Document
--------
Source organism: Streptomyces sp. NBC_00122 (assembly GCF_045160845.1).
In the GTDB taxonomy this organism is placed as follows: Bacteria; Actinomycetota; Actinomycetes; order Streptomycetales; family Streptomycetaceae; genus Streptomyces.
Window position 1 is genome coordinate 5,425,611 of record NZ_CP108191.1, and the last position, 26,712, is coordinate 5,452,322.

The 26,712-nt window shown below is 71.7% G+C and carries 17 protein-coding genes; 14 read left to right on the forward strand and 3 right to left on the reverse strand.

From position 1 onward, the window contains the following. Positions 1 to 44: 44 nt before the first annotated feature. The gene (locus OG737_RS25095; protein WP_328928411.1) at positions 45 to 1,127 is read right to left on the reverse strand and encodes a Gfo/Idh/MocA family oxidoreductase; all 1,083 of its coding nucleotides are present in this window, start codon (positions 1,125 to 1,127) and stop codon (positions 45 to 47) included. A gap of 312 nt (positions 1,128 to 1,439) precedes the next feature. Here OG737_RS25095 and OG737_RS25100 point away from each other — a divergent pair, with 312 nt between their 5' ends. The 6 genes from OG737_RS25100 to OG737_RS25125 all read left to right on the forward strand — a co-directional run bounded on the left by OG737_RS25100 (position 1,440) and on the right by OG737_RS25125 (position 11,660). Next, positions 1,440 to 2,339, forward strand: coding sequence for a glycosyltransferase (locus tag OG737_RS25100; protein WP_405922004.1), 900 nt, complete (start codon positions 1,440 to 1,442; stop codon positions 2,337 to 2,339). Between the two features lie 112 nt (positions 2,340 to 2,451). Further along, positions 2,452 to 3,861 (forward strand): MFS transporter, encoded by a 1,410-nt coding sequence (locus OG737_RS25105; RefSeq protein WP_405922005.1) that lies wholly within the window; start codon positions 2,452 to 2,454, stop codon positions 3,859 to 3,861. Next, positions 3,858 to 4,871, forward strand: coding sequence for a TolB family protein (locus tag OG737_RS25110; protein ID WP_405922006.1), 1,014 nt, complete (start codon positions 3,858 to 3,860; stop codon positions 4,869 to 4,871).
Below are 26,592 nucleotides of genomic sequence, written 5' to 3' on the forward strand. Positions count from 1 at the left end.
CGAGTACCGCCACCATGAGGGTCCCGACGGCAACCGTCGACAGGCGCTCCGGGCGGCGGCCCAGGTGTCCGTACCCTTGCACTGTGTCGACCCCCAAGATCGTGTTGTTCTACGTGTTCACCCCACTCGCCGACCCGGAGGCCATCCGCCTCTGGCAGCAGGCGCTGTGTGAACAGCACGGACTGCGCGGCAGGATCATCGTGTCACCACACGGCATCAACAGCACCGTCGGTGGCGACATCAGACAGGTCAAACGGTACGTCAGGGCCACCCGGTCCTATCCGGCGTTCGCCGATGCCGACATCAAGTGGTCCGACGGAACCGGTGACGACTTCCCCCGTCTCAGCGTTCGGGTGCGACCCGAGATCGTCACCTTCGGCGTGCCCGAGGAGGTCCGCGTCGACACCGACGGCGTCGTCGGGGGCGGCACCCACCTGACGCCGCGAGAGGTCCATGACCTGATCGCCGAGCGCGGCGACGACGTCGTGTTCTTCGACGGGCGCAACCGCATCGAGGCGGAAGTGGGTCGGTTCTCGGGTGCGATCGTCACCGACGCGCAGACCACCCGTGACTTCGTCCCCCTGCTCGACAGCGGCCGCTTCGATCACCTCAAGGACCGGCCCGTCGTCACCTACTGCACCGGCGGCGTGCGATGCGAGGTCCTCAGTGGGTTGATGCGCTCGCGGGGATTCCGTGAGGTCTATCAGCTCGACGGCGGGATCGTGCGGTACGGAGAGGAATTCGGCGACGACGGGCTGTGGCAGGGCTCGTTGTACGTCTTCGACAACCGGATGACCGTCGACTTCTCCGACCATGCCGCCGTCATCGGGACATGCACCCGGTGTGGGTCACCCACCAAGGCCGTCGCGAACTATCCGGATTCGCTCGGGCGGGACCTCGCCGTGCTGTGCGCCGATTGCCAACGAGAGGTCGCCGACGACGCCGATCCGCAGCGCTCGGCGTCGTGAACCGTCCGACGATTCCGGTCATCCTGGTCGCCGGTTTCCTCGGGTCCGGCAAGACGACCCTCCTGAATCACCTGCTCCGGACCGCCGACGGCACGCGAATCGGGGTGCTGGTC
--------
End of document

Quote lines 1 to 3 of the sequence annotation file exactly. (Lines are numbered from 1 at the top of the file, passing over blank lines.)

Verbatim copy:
Source organism: Streptomyces sp. NBC_00122 (assembly GCF_045160845.1).
In the GTDB taxonomy this organism is placed as follows: Bacteria; Actinomycetota; Actinomycetes; order Streptomycetales; family Streptomycetaceae; genus Streptomyces.
Window position 1 is genome coordinate 5,425,611 of record NZ_CP108191.1, and the last position, 26,712, is coordinate 5,452,322.